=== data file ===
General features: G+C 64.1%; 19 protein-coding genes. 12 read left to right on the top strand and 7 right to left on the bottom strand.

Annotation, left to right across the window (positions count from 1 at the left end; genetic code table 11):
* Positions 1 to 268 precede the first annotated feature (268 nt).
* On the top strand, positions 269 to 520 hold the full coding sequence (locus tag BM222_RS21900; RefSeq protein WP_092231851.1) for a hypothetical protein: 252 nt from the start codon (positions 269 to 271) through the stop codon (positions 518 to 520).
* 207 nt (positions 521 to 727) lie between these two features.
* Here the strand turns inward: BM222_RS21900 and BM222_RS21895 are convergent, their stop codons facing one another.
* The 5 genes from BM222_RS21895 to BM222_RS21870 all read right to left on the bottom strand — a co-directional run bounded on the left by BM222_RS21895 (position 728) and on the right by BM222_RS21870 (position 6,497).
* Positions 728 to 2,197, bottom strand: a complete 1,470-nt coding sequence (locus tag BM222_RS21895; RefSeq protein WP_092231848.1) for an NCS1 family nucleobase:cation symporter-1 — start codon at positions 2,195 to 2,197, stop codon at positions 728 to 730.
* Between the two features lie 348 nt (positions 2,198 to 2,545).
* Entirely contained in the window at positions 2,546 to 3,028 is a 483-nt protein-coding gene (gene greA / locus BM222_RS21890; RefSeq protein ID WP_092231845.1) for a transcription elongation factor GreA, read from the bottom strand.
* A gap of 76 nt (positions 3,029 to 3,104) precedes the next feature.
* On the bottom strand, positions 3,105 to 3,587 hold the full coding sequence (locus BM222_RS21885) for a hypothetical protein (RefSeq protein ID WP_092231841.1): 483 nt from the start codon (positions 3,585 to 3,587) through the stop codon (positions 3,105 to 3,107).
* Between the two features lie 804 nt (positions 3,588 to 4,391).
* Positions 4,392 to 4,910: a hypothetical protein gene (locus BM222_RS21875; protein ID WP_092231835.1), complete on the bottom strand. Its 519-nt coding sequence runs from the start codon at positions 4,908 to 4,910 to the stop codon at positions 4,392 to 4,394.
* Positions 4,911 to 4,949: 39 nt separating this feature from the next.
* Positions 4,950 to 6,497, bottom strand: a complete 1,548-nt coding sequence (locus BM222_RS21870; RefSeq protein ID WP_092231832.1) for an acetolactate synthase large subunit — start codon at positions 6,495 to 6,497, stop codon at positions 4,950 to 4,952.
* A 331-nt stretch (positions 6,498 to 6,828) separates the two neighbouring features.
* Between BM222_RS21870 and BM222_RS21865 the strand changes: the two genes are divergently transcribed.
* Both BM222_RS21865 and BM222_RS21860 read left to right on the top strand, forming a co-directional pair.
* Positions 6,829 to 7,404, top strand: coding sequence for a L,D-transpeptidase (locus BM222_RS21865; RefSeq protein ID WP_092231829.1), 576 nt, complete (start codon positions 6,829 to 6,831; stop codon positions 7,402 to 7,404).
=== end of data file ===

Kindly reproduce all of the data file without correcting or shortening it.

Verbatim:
General features: G+C 64.1%; 19 protein-coding genes. 12 read left to right on the top strand and 7 right to left on the bottom strand.

Annotation, left to right across the window (positions count from 1 at the left end; genetic code table 11):
* Positions 1 to 268 precede the first annotated feature (268 nt).
* On the top strand, positions 269 to 520 hold the full coding sequence (locus tag BM222_RS21900; RefSeq protein WP_092231851.1) for a hypothetical protein: 252 nt from the start codon (positions 269 to 271) through the stop codon (positions 518 to 520).
* 207 nt (positions 521 to 727) lie between these two features.
* Here the strand turns inward: BM222_RS21900 and BM222_RS21895 are convergent, their stop codons facing one another.
* The 5 genes from BM222_RS21895 to BM222_RS21870 all read right to left on the bottom strand — a co-directional run bounded on the left by BM222_RS21895 (position 728) and on the right by BM222_RS21870 (position 6,497).
* Positions 728 to 2,197, bottom strand: a complete 1,470-nt coding sequence (locus tag BM222_RS21895; RefSeq protein WP_092231848.1) for an NCS1 family nucleobase:cation symporter-1 — start codon at positions 2,195 to 2,197, stop codon at positions 728 to 730.
* Between the two features lie 348 nt (positions 2,198 to 2,545).
* Entirely contained in the window at positions 2,546 to 3,028 is a 483-nt protein-coding gene (gene greA / locus BM222_RS21890; RefSeq protein ID WP_092231845.1) for a transcription elongation factor GreA, read from the bottom strand.
* A gap of 76 nt (positions 3,029 to 3,104) precedes the next feature.
* On the bottom strand, positions 3,105 to 3,587 hold the full coding sequence (locus BM222_RS21885) for a hypothetical protein (RefSeq protein ID WP_092231841.1): 483 nt from the start codon (positions 3,585 to 3,587) through the stop codon (positions 3,105 to 3,107).
* Between the two features lie 804 nt (positions 3,588 to 4,391).
* Positions 4,392 to 4,910: a hypothetical protein gene (locus BM222_RS21875; protein ID WP_092231835.1), complete on the bottom strand. Its 519-nt coding sequence runs from the start codon at positions 4,908 to 4,910 to the stop codon at positions 4,392 to 4,394.
* Positions 4,911 to 4,949: 39 nt separating this feature from the next.
* Positions 4,950 to 6,497, bottom strand: a complete 1,548-nt coding sequence (locus BM222_RS21870; RefSeq protein ID WP_092231832.1) for an acetolactate synthase large subunit — start codon at positions 6,495 to 6,497, stop codon at positions 4,950 to 4,952.
* A 331-nt stretch (positions 6,498 to 6,828) separates the two neighbouring features.
* Between BM222_RS21870 and BM222_RS21865 the strand changes: the two genes are divergently transcribed.
* Both BM222_RS21865 and BM222_RS21860 read left to right on the top strand, forming a co-directional pair.
* Positions 6,829 to 7,404, top strand: coding sequence for a L,D-transpeptidase (locus BM222_RS21865; RefSeq protein ID WP_092231829.1), 576 nt, complete (start codon positions 6,829 to 6,831; stop codon positions 7,402 to 7,404).